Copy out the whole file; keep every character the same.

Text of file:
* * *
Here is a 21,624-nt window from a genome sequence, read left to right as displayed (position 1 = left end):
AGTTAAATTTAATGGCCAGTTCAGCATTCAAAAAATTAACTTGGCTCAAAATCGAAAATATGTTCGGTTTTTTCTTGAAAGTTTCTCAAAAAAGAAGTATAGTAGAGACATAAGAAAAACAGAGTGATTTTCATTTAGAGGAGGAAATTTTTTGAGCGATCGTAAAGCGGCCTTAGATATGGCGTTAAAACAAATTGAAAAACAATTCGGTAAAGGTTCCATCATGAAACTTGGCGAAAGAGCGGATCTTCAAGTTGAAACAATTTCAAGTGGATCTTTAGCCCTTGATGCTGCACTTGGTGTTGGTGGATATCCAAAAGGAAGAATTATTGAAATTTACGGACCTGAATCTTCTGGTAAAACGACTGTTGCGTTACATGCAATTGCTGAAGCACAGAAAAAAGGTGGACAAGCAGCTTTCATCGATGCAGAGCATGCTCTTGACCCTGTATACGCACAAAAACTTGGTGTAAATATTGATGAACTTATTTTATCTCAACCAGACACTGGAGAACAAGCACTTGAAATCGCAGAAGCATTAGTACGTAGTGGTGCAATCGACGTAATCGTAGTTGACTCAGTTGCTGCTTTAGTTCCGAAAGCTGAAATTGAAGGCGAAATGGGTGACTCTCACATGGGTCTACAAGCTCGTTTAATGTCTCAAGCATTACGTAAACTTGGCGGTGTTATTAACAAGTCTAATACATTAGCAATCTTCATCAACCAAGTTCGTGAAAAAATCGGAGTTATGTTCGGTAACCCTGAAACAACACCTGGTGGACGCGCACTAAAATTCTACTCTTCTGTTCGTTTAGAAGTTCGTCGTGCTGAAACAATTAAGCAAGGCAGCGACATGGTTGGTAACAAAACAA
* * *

Here is a 21,624-nt window from a genome sequence, read left to right as displayed (position 1 = left end):
AGTTAAATTTAATGGCCAGTTCAGCATTCAAAAAATTAACTTGGCTCAAAATCGAAAATATGTTCGGTTTTTTCTTGAAAGTTTCTCAAAAAAGAAGTATAGTAGAGACATAAGAAAAACAGAGTGATTTTCATTTAGAGGAGGAAATTTTTTGAGCGATCGTAAAGCGGCCTTAGATATGGCGTTAAAACAAATTGAAAAACAATTCGGTAAAGGTTCCATCATGAAACTTGGCGAAAGAGCGGATCTTCAAGTTGAAACAATTTCAAGTGGATCTTTAGCCCTTGATGCTGCACTTGGTGTTGGTGGATATCCAAAAGGAAGAATTATTGAAATTTACGGACCTGAATCTTCTGGTAAAACGACTGTTGCGTTACATGCAATTGCTGAAGCACAGAAAAAAGGTGGACAAGCAGCTTTCATCGATGCAGAGCATGCTCTTGACCCTGTATACGCACAAAAACTTGGTGTAAATATTGATGAACTTATTTTATCTCAACCAGACACTGGAGAACAAGCACTTGAAATCGCAGAAGCATTAGTACGTAGTGGTGCAATCGACGTAATCGTAGTTGACTCAGTTGCTGCTTTAGTTCCGAAAGCTGAAATTGAAGGCGAAATGGGTGACTCTCACATGGGTCTACAAGCTCGTTTAATGTCTCAAGCATTACGTAAACTTGGCGGTGTTATTAACAAGTCTAATACATTAGCAATCTTCATCAACCAAGTTCGTGAAAAAATCGGAGTTATGTTCGGTAACCCTGAAACAACACCTGGTGGACGCGCACTAAAATTCTACTCTTCTGTTCGTTTAGAAGTTCGTCGTGCTGAAACAATTAAGCAAGGCAGCGACATGGTTGGTAACAAAACAA